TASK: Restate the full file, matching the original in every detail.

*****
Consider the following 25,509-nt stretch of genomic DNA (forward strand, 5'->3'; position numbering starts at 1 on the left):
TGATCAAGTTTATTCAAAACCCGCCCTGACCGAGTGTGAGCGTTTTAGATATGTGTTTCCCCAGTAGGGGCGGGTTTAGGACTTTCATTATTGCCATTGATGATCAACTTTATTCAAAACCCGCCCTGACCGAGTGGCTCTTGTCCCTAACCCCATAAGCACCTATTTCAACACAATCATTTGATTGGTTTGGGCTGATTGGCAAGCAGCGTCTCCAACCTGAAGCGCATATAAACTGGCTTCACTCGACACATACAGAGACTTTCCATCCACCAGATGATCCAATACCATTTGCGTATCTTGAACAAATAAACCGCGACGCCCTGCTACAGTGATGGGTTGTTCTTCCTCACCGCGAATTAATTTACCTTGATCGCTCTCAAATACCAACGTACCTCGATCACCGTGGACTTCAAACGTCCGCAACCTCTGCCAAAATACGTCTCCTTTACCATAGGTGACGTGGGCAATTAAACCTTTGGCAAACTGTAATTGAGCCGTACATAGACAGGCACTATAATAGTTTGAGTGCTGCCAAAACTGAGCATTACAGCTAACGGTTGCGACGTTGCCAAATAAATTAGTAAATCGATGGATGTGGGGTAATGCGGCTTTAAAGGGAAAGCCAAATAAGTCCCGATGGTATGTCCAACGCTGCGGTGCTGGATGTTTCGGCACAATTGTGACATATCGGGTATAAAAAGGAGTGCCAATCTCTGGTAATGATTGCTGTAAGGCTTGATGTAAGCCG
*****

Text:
Consider the following 25,509-nt stretch of genomic DNA (forward strand, 5'->3'; position numbering starts at 1 on the left):
TGATCAAGTTTATTCAAAACCCGCCCTGACCGAGTGTGAGCGTTTTAGATATGTGTTTCCCCAGTAGGGGCGGGTTTAGGACTTTCATTATTGCCATTGATGATCAACTTTATTCAAAACCCGCCCTGACCGAGTGGCTCTTGTCCCTAACCCCATAAGCACCTATTTCAACACAATCATTTGATTGGTTTGGGCTGATTGGCAAGCAGCGTCTCCAACCTGAAGCGCATATAAACTGGCTTCACTCGACACATACAGAGACTTTCCATCCACCAGATGATCCAATACCATTTGCGTATCTTGAACAAATAAACCGCGACGCCCTGCTACAGTGATGGGTTGTTCTTCCTCACCGCGAATTAATTTACCTTGATCGCTCTCAAATACCAACGTACCTCGATCACCGTGGACTTCAAACGTCCGCAACCTCTGCCAAAATACGTCTCCTTTACCATAGGTGACGTGGGCAATTAAACCTTTGGCAAACTGTAATTGAGCCGTACATAGACAGGCACTATAATAGTTTGAGTGCTGCCAAAACTGAGCATTACAGCTAACGGTTGCGACGTTGCCAAATAAATTAGTAAATCGATGGATGTGGGGTAATGCGGCTTTAAAGGGAAAGCCAAATAAGTCCCGATGGTATGTCCAACGCTGCGGTGCTGGATGTTTCGGCACAATTGTGACATATCGGGTATAAAAAGGAGTGCCAATCTCTGGTAATGATTGCTGTAAGGCTTGATGTAAGCCG